Sandro Lovari, Siena, Italy
07/06/2016 16:32
21st Century is supposed to enlighted humans to the extend that they are different from these animals, but NO!!! Such poachers should be punished for their act. Out here in Ladakh, a month ago, we had caught poachers and handed them to the police for poaching a rare Ladakh Urial. The Govt and community machinary need loop-holes-proof system to catch such paochers and mindless humans.
Lobzang Visuddha, Ladakh, India
07/06/2016 11:40
Outrageous!!! One of the most beautiful cats, although I do not condone violence, when it comes to children, elderly and animals I can not turn the other cheek. I wish the same pain or worse on these poachers and any other person who endagers the life, health, safety and freedom of animal or human.
Melissa, USA
07/06/2016 11:08
Terrible,I should not have read your news paper this morning,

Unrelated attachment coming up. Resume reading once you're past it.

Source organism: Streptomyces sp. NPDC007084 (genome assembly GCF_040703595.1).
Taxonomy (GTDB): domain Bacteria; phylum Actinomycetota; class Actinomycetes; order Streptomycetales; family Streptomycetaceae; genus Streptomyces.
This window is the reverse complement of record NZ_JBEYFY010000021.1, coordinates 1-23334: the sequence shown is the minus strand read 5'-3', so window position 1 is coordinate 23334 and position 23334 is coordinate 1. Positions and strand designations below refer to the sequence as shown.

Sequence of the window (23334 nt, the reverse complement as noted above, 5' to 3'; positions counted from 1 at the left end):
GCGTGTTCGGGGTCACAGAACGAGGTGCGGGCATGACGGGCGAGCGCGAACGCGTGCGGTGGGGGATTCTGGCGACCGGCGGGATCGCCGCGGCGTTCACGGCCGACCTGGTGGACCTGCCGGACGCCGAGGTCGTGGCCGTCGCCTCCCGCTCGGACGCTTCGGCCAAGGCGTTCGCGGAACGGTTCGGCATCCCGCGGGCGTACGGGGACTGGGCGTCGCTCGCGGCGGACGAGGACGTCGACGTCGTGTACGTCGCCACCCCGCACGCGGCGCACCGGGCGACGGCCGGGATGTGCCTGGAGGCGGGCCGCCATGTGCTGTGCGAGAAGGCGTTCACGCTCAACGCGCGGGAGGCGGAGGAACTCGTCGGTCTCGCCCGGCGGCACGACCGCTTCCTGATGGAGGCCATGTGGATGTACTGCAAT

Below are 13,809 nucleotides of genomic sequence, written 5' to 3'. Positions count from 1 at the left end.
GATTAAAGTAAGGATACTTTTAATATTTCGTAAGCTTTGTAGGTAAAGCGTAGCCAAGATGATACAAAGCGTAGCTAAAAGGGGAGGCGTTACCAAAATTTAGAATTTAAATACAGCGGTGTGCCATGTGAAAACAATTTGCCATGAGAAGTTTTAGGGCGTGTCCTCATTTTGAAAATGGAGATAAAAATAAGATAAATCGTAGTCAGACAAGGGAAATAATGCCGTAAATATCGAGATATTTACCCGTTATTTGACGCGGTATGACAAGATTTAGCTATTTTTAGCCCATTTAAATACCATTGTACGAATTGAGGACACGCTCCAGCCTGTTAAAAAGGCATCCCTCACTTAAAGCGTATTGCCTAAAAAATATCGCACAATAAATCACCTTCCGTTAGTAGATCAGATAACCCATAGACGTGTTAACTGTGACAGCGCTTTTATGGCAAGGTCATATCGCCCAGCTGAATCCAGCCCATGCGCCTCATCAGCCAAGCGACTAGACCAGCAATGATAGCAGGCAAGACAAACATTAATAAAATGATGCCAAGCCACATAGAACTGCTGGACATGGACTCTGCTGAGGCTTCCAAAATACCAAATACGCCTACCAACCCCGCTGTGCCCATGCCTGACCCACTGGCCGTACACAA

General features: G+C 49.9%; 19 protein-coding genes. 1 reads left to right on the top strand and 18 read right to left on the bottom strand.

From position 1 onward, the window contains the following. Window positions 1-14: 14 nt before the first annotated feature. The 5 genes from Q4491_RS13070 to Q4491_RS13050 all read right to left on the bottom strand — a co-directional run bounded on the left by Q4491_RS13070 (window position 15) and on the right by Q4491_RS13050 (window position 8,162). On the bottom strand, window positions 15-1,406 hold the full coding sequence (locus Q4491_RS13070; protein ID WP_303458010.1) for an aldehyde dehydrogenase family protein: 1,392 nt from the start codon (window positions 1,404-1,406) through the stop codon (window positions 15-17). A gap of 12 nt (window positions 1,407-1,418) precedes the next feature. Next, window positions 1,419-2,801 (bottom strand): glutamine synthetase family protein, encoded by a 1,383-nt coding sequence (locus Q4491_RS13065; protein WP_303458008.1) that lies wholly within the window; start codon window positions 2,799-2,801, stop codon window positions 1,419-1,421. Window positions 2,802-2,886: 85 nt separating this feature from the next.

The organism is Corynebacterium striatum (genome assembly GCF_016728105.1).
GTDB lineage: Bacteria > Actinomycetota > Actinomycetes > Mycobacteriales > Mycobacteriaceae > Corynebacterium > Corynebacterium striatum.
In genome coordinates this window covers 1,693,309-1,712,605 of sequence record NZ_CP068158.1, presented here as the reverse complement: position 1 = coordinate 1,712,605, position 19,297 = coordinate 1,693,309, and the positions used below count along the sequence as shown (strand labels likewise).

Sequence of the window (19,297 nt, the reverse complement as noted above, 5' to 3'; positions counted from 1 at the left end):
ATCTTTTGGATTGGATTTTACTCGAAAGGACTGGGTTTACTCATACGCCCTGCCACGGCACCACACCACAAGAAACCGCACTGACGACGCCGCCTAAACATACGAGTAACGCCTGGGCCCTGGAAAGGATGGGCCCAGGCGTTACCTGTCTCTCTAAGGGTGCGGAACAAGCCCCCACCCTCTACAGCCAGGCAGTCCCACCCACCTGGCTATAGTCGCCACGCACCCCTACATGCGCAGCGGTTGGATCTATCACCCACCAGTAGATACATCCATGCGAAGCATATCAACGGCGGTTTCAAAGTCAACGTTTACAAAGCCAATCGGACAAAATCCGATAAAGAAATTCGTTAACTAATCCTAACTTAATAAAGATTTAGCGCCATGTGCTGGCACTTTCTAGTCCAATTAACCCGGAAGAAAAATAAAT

this article really sadden me deeply.
06/06/2016 20:14
Please ban the use of these horrible barbaric animal traps that torture the poop animals.
Adrienne Neff, Little Falls, NY
06/06/2016 19:32
Very sad news about these beautiful animals. Such a cruel way to die. Don't people realise that at this rate of illegal poaching, we may see the loss of these animals. Sad world.
Valerie L, Australia
06/06/2016 16:00
Awful sad news about the snow leopard mother and cubs, learned first today 3/6 from a UK newspaper. I financially support WWF in respect to work with snow leopards . Good to know you monitor them as well as the big cat species like Amur leopard and Amur/Siberian tiger. Andrew below mentioning the red kite (raptor) and their deliberate destruction by poisoning bate.
Jessie , Scotland
03/06/2016 22:50
Hi Laurel, I am really happy that you purchase your clothes at second hand shops, I do the same. I like your comment on the heat conservation methods in Russia (Snow in June article). I agree we need to stop the ridiculous amount of wastage in Western countries. On the topic of cashmere, perhaps you would like to research the cashmere/angora industry or maybe you have already?